The key to a great family vacation, which ticks at least some boxes for each family member, really comes down to thorough planning and research. Where do you start?
A solid first step is to consider and list your family’s ages and interests. If you’re traveling with toddlers or babies, your mobility is more limited than if your children are teenagers. Is your group capable of an itinerary that has you moving from place to place on a regular basis, or are you better off based in one location and exploring from there?
Trying to cram too much in and over-estimating the ability of children to wander for hours as visitors is a common mistake. Instead, manage expectations by creating a list of “must-dos” and “nice-tos” attractions and activities.
Our kids are living in a visual and online world. If you really want to capture their attention and get them excited about your trip, reach for your smartphone or laptop and make friends with hashtags.
A quick search online of your chosen destination will reveal multitudes of stunning images of virtually any location in the world. These visual teasers are more appealing and more likely to speak your children’s language than the cheesy stock photos often featured in travel brochures.
When I was heading to the Greek Islands with my 10-year-old, she researched #Mykonos on Instagram and before we’d even stepped on the plane, my ballet-loving daughter couldn’t wait to discover all the pretty, whitewashed laneways, and to do a leaping split in the air in front of the town’s historic windmills.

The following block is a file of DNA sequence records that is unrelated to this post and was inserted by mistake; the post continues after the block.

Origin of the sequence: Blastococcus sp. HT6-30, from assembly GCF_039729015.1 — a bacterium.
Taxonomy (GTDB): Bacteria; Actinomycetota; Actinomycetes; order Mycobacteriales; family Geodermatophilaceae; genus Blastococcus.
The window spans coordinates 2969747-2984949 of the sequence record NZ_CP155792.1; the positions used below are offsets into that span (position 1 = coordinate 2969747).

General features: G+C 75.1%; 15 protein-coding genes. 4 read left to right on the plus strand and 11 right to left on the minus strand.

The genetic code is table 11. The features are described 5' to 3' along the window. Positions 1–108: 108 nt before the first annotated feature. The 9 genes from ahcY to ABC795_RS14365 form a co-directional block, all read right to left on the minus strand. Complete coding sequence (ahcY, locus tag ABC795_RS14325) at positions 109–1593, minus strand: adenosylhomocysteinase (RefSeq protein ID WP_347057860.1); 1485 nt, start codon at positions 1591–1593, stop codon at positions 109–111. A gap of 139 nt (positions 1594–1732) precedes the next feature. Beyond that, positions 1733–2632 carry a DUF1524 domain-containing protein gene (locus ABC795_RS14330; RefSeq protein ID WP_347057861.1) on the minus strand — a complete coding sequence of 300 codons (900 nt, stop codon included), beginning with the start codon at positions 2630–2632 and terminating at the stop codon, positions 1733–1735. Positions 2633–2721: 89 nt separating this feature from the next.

Depending on the age of your kids, I also recommend finding an older camera or smartphone for them to use during your trip. It helps give tweens and teens a sense of responsibility and keeps them involved when sight-seeing. When I took my 12-year-old son to Europe on a river cruise, he used one of my older cameras and he really engaged with studying the architecture, capturing the detailed ceiling frescoes in centuries-old churches.
Family trips often include people who are interested in different things. Try and identify some key interest areas – and not just for the kids, but for yourselves as well. If you have a foodie in the family, you’ll want to take in some fresh food or produce markets or even a cooking class; or if you have keen sports fans in your crew, seek out sports events, athletic activities, or even sporting museums with interesting memorabilia. Aim for a mix of both adult-geared and child-geared activities.
With all travel, but particularly family travel, flexibility is your friend. Your plans should include your willingness to abandon and adjust the plan as needed. Kids (and adults too) can get sick, suffer an injury, or be just plain exhausted when traveling. When you’re also dealing with different time zones, climates, currencies, and potentially jet lag, it’s even more important to understand that things won’t always go neatly according to schedule.
Remember, this is your opportunity to instil in your kids one of life’s most important values – resilience. In Fiji, both of my kids were in bed sick with fever, which meant canceling day boat trips and other activities. It happens. Even if there’s disappointment, understanding that this is all part of the travel journey is imperative – as well as modeling for your kids an attitude of going with the flow and making the best of any situation.